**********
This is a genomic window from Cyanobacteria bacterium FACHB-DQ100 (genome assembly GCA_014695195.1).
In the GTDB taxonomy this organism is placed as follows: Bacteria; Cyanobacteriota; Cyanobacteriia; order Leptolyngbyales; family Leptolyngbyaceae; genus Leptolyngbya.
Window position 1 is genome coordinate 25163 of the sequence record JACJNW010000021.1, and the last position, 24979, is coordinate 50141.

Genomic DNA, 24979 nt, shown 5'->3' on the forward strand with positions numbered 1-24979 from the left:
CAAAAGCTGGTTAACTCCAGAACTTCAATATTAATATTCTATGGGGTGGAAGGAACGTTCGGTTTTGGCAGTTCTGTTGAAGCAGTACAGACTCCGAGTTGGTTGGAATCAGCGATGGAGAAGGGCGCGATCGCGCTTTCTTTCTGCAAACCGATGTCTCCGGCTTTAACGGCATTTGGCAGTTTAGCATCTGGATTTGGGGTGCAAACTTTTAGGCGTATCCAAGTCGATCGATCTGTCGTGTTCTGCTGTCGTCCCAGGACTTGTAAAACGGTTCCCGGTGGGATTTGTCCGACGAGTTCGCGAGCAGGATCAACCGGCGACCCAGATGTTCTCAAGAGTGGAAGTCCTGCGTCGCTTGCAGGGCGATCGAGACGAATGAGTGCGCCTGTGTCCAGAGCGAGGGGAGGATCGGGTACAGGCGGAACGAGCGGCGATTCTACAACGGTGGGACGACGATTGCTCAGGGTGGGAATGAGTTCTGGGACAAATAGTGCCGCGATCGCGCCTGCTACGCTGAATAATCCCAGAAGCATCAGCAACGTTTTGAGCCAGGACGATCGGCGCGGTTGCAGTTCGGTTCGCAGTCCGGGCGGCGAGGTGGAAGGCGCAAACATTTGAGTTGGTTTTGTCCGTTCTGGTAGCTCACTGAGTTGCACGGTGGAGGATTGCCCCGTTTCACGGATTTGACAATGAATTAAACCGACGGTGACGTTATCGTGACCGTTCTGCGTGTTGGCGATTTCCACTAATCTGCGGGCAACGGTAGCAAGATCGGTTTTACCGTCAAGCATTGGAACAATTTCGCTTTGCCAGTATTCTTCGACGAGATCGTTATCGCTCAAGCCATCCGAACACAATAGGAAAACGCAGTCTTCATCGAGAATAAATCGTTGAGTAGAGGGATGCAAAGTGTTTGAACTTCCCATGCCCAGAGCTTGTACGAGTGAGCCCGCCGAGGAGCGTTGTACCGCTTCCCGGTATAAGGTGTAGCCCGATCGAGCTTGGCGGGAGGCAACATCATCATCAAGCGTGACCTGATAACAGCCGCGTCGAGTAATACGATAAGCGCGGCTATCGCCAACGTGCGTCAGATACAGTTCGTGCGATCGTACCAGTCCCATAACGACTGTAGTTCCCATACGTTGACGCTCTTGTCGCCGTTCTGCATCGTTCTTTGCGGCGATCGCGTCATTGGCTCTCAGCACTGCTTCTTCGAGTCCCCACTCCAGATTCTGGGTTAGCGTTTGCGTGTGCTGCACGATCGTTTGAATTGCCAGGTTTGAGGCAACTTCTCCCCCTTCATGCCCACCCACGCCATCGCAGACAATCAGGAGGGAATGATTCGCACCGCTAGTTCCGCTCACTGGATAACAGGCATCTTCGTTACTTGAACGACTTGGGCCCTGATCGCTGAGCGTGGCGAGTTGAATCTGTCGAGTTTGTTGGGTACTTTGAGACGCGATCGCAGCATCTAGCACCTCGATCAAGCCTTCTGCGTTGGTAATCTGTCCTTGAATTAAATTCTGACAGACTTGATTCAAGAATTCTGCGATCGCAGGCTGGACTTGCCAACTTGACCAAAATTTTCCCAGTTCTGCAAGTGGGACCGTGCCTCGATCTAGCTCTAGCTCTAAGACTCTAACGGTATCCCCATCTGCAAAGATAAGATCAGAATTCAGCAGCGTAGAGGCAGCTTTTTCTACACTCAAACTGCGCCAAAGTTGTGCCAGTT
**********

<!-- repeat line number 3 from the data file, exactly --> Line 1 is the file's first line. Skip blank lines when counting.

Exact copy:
Window position 1 is genome coordinate 25163 of the sequence record JACJNW010000021.1, and the last position, 24979, is coordinate 50141.